One Hundred Years of Solitude

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Harper Collins, Jun 24, 2003 - Fiction - 432 pages
40 Reviews

One of the 20th century's enduring works, One Hundred Years of Solitude is a widely beloved and acclaimed novel known throughout the world, and the ultimate achievement in a Nobel Prize–winning career.

The novel tells the story of the rise and fall of the mythical town of Macondo through the history of the Buendía family. It is a rich and brilliant chronicle of life and death, and the tragicomedy of humankind. In the noble, ridiculous, beautiful, and tawdry story of the Buendía family, one sees all of humanity, just as in the history, myths, growth, and decay of Macondo, one sees all of Latin America.

Love and lust, war and revolution, riches and poverty, youth and senility -- the variety of life, the endlessness of death, the search for peace and truth -- these universal themes dominate the novel. Whether he is describing an affair of passion or the voracity of capitalism and the corruption of government, Gabriel García Márquez always writes with the simplicity, ease, and purity that are the mark of a master.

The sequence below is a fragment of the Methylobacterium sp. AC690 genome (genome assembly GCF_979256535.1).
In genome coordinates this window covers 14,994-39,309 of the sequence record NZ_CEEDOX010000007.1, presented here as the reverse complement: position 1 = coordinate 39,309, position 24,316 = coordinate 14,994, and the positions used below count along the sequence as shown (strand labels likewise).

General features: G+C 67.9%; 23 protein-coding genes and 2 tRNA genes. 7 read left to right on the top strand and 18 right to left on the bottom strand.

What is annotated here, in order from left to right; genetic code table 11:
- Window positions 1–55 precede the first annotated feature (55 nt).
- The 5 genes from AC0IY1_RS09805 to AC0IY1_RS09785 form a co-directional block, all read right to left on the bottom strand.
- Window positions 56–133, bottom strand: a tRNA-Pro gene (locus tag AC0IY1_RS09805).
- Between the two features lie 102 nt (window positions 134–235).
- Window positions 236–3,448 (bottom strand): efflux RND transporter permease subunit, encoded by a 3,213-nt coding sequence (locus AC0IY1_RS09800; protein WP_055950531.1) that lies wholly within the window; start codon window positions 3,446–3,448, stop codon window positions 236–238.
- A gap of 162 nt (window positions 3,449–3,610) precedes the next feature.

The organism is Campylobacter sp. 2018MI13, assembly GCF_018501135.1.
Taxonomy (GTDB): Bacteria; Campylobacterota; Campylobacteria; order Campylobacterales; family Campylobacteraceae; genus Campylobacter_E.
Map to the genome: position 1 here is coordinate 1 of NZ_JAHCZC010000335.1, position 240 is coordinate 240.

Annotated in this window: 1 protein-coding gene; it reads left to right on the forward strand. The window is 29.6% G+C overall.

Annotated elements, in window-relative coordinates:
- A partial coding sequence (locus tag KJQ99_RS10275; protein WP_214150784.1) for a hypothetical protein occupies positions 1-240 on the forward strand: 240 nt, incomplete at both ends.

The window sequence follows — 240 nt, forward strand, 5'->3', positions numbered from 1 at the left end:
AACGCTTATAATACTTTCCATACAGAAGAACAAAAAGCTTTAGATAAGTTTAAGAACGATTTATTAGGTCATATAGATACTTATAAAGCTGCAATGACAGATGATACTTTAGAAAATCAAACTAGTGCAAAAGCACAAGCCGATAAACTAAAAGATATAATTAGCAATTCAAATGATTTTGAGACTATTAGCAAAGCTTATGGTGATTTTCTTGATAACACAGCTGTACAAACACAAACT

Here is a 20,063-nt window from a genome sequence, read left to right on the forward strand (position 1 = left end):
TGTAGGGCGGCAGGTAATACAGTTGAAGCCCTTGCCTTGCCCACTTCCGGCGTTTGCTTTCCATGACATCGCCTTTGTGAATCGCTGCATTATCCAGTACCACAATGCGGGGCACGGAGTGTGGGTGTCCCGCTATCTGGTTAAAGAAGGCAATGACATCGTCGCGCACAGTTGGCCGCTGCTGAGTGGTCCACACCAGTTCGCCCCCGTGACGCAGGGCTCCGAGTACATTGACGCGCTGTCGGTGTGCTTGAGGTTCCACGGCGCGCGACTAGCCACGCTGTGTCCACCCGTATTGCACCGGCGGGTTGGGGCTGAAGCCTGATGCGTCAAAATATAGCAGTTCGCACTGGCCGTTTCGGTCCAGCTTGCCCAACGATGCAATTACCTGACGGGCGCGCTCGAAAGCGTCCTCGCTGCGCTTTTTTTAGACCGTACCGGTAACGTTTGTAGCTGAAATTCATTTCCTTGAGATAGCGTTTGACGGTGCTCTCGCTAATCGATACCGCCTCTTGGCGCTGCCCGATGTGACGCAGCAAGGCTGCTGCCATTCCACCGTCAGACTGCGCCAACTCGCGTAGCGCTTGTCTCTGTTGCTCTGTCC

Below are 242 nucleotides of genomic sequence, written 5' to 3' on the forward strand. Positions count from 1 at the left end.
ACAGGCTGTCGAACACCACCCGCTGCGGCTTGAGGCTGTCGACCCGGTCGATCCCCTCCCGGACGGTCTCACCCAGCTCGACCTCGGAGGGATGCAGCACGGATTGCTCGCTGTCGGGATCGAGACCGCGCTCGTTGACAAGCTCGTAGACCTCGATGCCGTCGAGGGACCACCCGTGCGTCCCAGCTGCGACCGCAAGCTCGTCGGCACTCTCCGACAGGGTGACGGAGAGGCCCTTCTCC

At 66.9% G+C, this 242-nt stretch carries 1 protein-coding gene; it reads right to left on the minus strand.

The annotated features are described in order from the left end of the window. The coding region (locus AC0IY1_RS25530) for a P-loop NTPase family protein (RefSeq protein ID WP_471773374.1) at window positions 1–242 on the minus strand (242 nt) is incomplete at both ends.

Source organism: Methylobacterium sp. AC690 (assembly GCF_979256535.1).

Alternately reverential and comical, One Hundred Years of Solitude weaves the political, personal, and spiritual to bring a new consciousness to storytelling. Translated into dozens of languages, this stunning work is no less than an accounting of the history of the human race.

  

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One Hundred Years of Solitude

User Review  - G Ravindran - Flipkart

I noticed many people writing highly about this novel and so I wanted to have a copy of my own. Then I approached flipkart and I am very happy about the way I got it. It was quite smooth without any hitch. In fact the whole process was as gentle and soft as the flow of music. Read full review

Justice to literature

User Review  - Kritika Sinha - Flipkart

Marquez has got story telling talent. The books is good but you will eventually get bored out of the monotonous and expected creations, but some characters are worth pondering upon. Read full review

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Contents

Section 1
1
Section 2
19
Section 3
37
Section 4
59
Section 5
79
Section 6
103
Section 7
121
Section 8
141
Section 13
245
Section 14
269
Section 15
293
Section 16
315
Section 17
333
Section 18
355
Section 19
377
Section 20
399

Section 9
161
Section 10
181
Section 11
203
Section 12
223
Section 21
419
Section 22
420
Copyright

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About the author (2003)

Gabriel GarcÍa MÁrquez was born in Colombia in 1927. His many books include The Autumn of the Patriarch; No One Writes to the Colonel; Love in the Time of Cholera; a memoir, Living to Tell the Tale; and, most recently, a novel, Memories of My Melancholy Whores. Gabriel GarcÍa MÁrquez was awarded the Nobel Prize for Literature in 1982.

Bibliographic information